Continuing on, the trail leads past the pictographs about quarter-mile into an adjacent small rocky canyon that is considered to be a part of “Council Rocks.” A stone pillar rising from the cliffs on the south side evokes the image of a wise elder sitting in prayer. Near the head of the canyon, the trail gets lost in another maze of house-sized boulders. From here, the only way through is by rock hopping and bushwhacking.

An information sign at the site states that the Mogollon Indians drew the pictographs up to a thousand years ago, though the Apache may have added to them in more recent times. The Mogollon people lived mostly in the mountain areas straddling the borders of central and southern Arizona and New Mexico, including parts of northern Mexico. Over a period of 3,000 years, they evolved from a nomadic hunter-gatherer society to a sedentary agricultural subsistence. Grinding holes can be found in the natural shelters formed by the boulders, evidence that people probably lived in this very spot. Almost 700 years ago, the Mogollon culture disappeared, perhaps replaced by the Salado culture moving in from the west. Some of the Mogollon people joined Anasazi pueblos in northern New Mexico.

The most recent non-European inhabitants were the Apache Indians, most notably the bands of Cochise and Geronimo. The Apache migrated to Arizona from the Athabasca region of northern Canada more than 400 years ago, not long before the first Spaniards arrived. They lived a primarily nomadic existence, occasionally raiding others for their needs.
As one explores the boulder fields and canyons, it is easy to imagine the Apache eluding the U.S. Cavalry here. Chief Cochise and his band of Chiricahua Apache were able to hide out in these and the surrounding mountains for more than a decade. Their raiding parties attacked many of those who dared to cross their territory.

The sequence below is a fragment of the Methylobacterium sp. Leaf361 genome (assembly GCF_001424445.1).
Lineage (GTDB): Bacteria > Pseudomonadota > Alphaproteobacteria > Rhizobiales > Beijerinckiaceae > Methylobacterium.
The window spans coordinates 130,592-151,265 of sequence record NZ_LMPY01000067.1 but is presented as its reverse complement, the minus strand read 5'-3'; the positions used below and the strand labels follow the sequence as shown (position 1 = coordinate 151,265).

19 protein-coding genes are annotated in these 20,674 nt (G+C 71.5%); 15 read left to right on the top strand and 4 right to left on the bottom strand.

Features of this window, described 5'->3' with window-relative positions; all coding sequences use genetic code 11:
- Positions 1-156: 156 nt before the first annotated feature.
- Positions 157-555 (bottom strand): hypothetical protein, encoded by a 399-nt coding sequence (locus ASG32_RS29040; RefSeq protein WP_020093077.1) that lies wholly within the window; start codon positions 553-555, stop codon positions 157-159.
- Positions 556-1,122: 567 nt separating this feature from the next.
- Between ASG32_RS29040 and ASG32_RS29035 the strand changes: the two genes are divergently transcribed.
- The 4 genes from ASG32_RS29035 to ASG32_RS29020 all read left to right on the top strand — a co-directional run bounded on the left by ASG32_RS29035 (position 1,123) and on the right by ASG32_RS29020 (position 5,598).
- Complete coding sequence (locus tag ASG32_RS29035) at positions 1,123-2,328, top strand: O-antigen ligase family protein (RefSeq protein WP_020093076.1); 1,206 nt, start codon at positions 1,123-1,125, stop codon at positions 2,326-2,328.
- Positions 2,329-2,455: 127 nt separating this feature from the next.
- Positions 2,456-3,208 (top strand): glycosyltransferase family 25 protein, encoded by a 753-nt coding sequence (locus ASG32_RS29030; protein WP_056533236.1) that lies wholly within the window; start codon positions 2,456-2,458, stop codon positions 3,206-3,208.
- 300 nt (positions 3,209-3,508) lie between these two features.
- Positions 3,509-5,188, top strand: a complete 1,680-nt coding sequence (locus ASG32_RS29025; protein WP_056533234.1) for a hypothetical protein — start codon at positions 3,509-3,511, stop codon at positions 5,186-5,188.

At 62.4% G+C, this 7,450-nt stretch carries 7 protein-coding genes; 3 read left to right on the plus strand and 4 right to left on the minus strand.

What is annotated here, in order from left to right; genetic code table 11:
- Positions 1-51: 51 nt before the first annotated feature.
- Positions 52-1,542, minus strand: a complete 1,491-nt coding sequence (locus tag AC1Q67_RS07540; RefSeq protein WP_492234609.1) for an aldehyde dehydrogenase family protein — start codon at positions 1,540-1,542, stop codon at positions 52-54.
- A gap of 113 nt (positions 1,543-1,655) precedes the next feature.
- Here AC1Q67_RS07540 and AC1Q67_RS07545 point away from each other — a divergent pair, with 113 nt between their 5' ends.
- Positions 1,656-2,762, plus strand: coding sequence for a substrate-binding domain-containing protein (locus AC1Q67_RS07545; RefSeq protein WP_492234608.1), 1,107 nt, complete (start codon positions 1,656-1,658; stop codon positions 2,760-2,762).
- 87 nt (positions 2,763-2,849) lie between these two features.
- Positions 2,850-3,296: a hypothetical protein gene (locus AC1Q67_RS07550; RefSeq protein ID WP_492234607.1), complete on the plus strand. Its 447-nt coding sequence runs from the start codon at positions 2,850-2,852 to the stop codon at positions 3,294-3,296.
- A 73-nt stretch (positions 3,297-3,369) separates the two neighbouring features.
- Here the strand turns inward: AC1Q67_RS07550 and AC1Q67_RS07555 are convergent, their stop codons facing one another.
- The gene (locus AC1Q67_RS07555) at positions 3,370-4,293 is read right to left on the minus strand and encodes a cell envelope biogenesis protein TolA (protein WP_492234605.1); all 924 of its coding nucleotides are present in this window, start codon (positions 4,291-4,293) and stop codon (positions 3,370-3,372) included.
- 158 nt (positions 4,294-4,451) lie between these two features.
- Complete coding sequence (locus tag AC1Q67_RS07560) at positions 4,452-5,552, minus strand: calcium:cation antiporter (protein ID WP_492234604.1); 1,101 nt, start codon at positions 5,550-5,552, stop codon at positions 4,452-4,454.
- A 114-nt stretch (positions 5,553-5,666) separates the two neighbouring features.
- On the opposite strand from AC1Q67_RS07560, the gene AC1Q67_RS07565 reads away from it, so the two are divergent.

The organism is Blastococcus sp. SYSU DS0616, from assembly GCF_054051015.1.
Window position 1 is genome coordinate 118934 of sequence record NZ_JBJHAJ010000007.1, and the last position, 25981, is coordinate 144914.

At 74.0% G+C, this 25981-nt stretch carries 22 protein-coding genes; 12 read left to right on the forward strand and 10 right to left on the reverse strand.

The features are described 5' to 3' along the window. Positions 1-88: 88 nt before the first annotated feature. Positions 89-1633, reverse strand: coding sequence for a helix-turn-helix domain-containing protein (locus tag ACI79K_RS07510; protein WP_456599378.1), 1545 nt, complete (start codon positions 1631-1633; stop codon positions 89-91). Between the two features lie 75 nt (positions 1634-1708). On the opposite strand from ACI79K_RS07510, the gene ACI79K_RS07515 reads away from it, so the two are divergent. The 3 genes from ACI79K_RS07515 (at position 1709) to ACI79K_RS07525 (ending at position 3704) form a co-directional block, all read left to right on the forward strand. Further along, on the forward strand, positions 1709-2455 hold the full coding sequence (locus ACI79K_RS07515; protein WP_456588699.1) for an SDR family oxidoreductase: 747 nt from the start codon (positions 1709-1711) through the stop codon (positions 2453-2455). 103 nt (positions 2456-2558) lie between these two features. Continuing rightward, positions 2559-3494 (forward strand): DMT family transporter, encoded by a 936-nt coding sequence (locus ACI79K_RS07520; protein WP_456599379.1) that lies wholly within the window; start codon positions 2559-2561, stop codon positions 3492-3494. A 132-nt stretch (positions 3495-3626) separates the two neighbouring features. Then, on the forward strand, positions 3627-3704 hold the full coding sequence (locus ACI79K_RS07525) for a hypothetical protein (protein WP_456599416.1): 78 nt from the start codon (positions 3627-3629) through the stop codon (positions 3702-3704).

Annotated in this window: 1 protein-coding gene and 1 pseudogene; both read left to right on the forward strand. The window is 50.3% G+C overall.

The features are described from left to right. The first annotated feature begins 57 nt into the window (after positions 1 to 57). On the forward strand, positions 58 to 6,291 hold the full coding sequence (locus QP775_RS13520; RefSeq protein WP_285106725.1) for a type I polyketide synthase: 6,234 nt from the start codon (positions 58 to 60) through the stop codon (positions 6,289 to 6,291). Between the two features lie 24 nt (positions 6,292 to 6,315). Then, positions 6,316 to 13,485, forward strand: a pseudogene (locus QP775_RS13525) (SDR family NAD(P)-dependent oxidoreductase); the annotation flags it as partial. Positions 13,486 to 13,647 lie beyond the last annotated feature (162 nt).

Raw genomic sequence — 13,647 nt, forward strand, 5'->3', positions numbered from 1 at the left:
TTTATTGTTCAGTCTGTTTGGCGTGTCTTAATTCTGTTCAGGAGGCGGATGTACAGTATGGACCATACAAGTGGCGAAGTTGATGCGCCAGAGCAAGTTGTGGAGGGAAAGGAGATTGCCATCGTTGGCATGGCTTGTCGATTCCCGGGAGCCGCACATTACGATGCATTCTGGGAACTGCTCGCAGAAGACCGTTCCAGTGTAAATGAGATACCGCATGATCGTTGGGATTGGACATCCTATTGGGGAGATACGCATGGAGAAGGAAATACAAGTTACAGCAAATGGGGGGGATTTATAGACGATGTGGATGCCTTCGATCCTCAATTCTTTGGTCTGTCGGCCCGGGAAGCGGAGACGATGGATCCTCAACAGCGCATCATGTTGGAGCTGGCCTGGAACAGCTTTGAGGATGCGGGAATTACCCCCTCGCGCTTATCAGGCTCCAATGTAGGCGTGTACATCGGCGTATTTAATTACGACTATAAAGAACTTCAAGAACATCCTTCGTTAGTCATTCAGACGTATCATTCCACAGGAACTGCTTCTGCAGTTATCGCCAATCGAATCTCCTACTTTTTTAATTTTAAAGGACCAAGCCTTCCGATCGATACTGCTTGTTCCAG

It was during this time that Thomas J. Jeffords, formerly a steamboat captain on the Great Lakes, opened a mail route between Tucson and Fort Bowie. Ironically, after 22 of his riders had been killed, he befriended Cochise by riding directly into the great chief’s camp, alone, on a friendly errand of good faith. Cochise admired and respected the man’s bravery and they formed a lifetime bond.

On October 13, 1872, Jeffords arranged a meeting between Cochise and General O. O. Howard, to finally make peace. It may have been atop the boulder with the pictographs that Chief Cochise and General Howard, with “Captain” Jeffords acting as interpreter, sat and discussed the terms of the treaty—thus the site’s original name of Treaty Rocks. Jeffords called it, “The Big Prayer Meeting on the Big Rocks.” As a condition of the treaty, the Apache were allowed to remain in the Dragoon and Chiricahua Mountains.

Cochise died in June 1874 and was buried in an undisclosed location in the Dragoon Mountains. Two years later, his people were sent to the San Carlos Reservation.